On January 13, Washington state lawmakers announced two bills designed to strengthen consumer access and control over personal data and regulate the use of facial recognition technology. Highlights of SB 6281, the Washington Privacy Act, include the following:

 

  • Applicability. SB 6281 will apply to legal entities that conduct business or produce products or services that are targeted to Washington consumers that also (i) control or process personal data for at least 100,000 consumers; or (ii) derive more than 50 percent of gross revenue from the sale of personal data, in addition to processing or controlling the personal data of at least 25,000 consumers. Exempt from SB 6281, among others, are state and local governments, municipal corporations, certain protected health information, personal data governed by state and federal regulations, and employment records.
  • Consumer rights. Consumers will be able to exercise the following concerning their personal data: access; correction; deletion; data portability; and opt-out rights, including the right to opt out of the processing of personal data for targeted advertising and the sale of personal data.
  • Controller responsibilities. Controllers required to comply with SB 6281 will be responsible for (i) transparency; (ii) limiting the collection of data to what is required and relevant for a specified purpose; (iii) ensuring data is not processed for reasons incompatible with a specified purpose; (iv) securing personal data from unauthorized access; (v) prohibiting processing that violates state or federal laws prohibiting unlawful discrimination against consumers; (vi) obtaining consumer consent in order to process sensitive data; and (vii) ensuring contracts and agreements do not contain provisions that waive or limit a consumer’s rights. Controllers must also conduct data protection assessments for all processing activities that involve personal data, and conduct additional assessments each time a processing change occurs that “materially increases the risk to consumers.”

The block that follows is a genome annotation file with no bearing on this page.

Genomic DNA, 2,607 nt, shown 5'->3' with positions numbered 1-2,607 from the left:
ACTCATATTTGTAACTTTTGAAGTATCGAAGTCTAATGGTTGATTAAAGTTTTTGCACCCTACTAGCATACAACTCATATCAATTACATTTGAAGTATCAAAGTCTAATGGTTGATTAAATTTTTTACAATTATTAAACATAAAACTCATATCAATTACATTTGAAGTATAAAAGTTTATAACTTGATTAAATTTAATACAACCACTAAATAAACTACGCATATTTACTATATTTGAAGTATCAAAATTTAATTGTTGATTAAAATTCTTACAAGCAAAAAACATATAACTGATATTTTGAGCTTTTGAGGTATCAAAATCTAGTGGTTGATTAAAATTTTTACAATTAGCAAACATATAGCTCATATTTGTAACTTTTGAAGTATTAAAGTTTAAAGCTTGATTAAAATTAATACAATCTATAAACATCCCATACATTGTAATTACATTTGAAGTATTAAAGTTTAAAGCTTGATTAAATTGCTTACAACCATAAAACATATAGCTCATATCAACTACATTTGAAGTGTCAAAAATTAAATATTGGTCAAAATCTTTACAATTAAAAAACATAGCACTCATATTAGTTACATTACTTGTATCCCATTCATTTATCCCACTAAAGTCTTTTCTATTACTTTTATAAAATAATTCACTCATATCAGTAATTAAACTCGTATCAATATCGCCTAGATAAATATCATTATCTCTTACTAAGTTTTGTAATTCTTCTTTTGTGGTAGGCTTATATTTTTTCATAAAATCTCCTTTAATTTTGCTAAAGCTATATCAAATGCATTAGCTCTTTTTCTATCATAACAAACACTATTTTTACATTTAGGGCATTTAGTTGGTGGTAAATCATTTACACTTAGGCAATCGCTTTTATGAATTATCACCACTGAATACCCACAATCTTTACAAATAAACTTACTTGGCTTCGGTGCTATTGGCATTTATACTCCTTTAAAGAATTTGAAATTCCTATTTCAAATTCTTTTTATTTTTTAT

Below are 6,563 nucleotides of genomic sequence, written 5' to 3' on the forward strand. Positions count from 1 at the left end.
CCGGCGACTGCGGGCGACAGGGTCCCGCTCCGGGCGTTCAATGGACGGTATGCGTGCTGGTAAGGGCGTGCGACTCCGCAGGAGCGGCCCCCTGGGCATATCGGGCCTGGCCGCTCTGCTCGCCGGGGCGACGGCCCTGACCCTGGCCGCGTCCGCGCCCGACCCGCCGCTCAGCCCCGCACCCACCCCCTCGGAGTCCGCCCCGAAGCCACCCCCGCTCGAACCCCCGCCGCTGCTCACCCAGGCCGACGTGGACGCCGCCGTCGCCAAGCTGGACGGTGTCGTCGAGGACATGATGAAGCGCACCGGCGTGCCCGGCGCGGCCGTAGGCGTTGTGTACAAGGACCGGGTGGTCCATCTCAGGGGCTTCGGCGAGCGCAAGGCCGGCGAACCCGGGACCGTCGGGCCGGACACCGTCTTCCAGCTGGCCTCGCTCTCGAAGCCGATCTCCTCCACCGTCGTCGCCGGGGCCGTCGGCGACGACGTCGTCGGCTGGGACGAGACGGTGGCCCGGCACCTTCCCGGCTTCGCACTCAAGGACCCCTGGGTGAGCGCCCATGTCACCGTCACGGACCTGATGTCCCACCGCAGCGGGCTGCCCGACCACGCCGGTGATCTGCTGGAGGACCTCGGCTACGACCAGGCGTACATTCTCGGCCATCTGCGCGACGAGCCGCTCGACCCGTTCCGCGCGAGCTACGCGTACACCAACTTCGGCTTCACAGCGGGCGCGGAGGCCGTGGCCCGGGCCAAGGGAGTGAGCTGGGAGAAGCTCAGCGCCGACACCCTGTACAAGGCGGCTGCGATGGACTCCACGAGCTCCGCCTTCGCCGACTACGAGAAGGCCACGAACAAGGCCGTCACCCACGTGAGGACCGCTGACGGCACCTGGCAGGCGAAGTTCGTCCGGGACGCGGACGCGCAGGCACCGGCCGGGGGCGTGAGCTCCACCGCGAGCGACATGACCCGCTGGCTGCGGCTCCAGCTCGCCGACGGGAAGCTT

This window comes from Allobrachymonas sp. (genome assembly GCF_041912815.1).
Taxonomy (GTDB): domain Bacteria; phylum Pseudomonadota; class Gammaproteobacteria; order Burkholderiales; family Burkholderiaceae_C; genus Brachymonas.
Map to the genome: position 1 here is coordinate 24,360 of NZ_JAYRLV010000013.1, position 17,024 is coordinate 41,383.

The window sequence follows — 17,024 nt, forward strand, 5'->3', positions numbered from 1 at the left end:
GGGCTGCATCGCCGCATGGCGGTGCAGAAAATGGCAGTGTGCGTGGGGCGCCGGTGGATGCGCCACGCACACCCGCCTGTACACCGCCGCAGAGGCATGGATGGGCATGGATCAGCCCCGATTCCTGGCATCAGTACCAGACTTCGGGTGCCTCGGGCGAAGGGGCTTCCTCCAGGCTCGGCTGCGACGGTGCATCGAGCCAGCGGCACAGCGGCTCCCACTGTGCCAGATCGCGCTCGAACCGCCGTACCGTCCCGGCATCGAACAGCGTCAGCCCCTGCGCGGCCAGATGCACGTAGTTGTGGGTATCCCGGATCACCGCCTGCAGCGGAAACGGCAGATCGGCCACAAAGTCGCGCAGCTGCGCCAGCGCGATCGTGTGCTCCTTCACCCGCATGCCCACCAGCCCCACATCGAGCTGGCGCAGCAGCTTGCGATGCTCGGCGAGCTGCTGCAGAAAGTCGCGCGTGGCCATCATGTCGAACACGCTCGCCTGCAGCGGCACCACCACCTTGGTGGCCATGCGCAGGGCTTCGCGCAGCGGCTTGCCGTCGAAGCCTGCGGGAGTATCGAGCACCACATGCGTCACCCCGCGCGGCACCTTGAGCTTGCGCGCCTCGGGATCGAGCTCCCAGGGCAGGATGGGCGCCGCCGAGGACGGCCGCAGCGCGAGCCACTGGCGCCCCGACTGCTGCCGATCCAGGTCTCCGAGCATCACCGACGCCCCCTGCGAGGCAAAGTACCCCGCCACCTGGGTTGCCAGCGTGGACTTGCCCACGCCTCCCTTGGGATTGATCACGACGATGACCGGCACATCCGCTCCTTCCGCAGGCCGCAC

• State attorney general. SB 6821 does not create a private right of action for individuals to sue if there is an alleged violation. However, the AG will be permitted to bring actions and impose penalties of no more than $7,500 per violation. The AG will also be required to submit a report evaluating the liability and enforcement provisions of SB 6281 by 2022 along with any recommendations for change.
  • Information sharing. SB 6281 will allow the state governor to enter into agreements with British Columbia, California, and Oregon, which will allow personal data to be shared for joint research initiatives.
  • Facial Recognition. SB 6281 will establish limits on the commercial use of facial recognition services. Among other things, the bill will require third-party testing on all services prior to deployment for accuracy and unfair performance, conspicuous notice when a service is deployed in a public space, and will require companies to receive consumer consent prior to enrolling an image in a service used in a public space.

The second bill, SB 6280, will more specifically govern the use of facial recognition services by state and local government agencies, and, among other things, outlines provisions for the use of facial recognition services when identifying victims of crime, stipulates restrictions concerning ongoing surveillance, and requires agencies to produce an annual report containing a compliance assessment.

As previously covered by InfoBytes, last year, New York introduced proposed legislation (see S 5642) that seeks to regulate the storage, use, disclosure, and sale of consumer personal data by entities that conduct business in New York state or produce products or services that are intentionally targeted to residents of New York state. Provisions included in the measures introduced by New York and Washington state differ from those contained in the California Consumer Privacy Act (CCPA), which took effect January 1. (Previous InfoBytes coverage on the CCPA is available here.)